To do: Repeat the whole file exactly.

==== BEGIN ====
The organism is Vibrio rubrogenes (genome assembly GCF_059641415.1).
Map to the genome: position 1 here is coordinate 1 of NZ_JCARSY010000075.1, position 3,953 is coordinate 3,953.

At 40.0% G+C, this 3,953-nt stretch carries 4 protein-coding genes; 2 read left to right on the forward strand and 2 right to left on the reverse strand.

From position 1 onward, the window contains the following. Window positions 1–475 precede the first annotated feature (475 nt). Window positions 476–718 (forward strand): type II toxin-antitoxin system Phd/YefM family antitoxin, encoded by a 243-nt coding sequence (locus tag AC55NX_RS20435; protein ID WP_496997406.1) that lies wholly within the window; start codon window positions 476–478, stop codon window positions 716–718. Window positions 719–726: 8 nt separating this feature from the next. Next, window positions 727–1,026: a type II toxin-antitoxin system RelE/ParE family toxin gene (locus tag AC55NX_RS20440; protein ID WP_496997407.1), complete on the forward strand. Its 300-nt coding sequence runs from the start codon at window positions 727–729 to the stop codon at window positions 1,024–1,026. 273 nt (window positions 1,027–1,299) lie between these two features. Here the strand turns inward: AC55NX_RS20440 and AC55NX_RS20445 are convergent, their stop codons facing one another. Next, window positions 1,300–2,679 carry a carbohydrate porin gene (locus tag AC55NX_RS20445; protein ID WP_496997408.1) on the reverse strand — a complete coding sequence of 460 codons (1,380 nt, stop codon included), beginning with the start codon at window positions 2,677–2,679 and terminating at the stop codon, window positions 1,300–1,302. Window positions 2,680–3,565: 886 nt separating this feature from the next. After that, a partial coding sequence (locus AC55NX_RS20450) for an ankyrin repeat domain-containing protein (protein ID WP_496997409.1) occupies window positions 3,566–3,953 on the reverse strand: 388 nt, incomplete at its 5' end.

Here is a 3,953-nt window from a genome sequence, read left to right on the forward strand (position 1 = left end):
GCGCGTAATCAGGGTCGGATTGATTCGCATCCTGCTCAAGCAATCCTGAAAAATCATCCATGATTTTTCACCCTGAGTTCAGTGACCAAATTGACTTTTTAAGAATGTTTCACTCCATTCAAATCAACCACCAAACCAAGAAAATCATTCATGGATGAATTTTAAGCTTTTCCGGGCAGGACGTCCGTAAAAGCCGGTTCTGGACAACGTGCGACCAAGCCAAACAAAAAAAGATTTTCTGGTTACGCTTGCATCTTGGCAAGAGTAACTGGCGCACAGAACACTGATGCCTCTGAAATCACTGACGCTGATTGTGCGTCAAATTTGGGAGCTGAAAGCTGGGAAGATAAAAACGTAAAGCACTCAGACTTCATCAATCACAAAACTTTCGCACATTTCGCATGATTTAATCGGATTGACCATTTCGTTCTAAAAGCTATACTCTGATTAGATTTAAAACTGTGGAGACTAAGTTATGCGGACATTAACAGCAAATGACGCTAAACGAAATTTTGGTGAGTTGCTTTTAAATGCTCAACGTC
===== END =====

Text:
The organism is Vibrio rubrogenes (genome assembly GCF_059641415.1).
Map to the genome: position 1 here is coordinate 1 of NZ_JCARSY010000075.1, position 3,953 is coordinate 3,953.

At 40.0% G+C, this 3,953-nt stretch carries 4 protein-coding genes; 2 read left to right on the forward strand and 2 right to left on the reverse strand.

From position 1 onward, the window contains the following. Window positions 1–475 precede the first annotated feature (475 nt). Window positions 476–718 (forward strand): type II toxin-antitoxin system Phd/YefM family antitoxin, encoded by a 243-nt coding sequence (locus tag AC55NX_RS20435; protein ID WP_496997406.1) that lies wholly within the window; start codon window positions 476–478, stop codon window positions 716–718. Window positions 719–726: 8 nt separating this feature from the next. Next, window positions 727–1,026: a type II toxin-antitoxin system RelE/ParE family toxin gene (locus tag AC55NX_RS20440; protein ID WP_496997407.1), complete on the forward strand. Its 300-nt coding sequence runs from the start codon at window positions 727–729 to the stop codon at window positions 1,024–1,026. 273 nt (window positions 1,027–1,299) lie between these two features. Here the strand turns inward: AC55NX_RS20440 and AC55NX_RS20445 are convergent, their stop codons facing one another. Next, window positions 1,300–2,679 carry a carbohydrate porin gene (locus tag AC55NX_RS20445; protein ID WP_496997408.1) on the reverse strand — a complete coding sequence of 460 codons (1,380 nt, stop codon included), beginning with the start codon at window positions 2,677–2,679 and terminating at the stop codon, window positions 1,300–1,302. Window positions 2,680–3,565: 886 nt separating this feature from the next. After that, a partial coding sequence (locus AC55NX_RS20450) for an ankyrin repeat domain-containing protein (protein ID WP_496997409.1) occupies window positions 3,566–3,953 on the reverse strand: 388 nt, incomplete at its 5' end.

Here is a 3,953-nt window from a genome sequence, read left to right on the forward strand (position 1 = left end):
GCGCGTAATCAGGGTCGGATTGATTCGCATCCTGCTCAAGCAATCCTGAAAAATCATCCATGATTTTTCACCCTGAGTTCAGTGACCAAATTGACTTTTTAAGAATGTTTCACTCCATTCAAATCAACCACCAAACCAAGAAAATCATTCATGGATGAATTTTAAGCTTTTCCGGGCAGGACGTCCGTAAAAGCCGGTTCTGGACAACGTGCGACCAAGCCAAACAAAAAAAGATTTTCTGGTTACGCTTGCATCTTGGCAAGAGTAACTGGCGCACAGAACACTGATGCCTCTGAAATCACTGACGCTGATTGTGCGTCAAATTTGGGAGCTGAAAGCTGGGAAGATAAAAACGTAAAGCACTCAGACTTCATCAATCACAAAACTTTCGCACATTTCGCATGATTTAATCGGATTGACCATTTCGTTCTAAAAGCTATACTCTGATTAGATTTAAAACTGTGGAGACTAAGTTATGCGGACATTAACAGCAAATGACGCTAAACGAAATTTTGGTGAGTTGCTTTTAAATGCTCAACGTC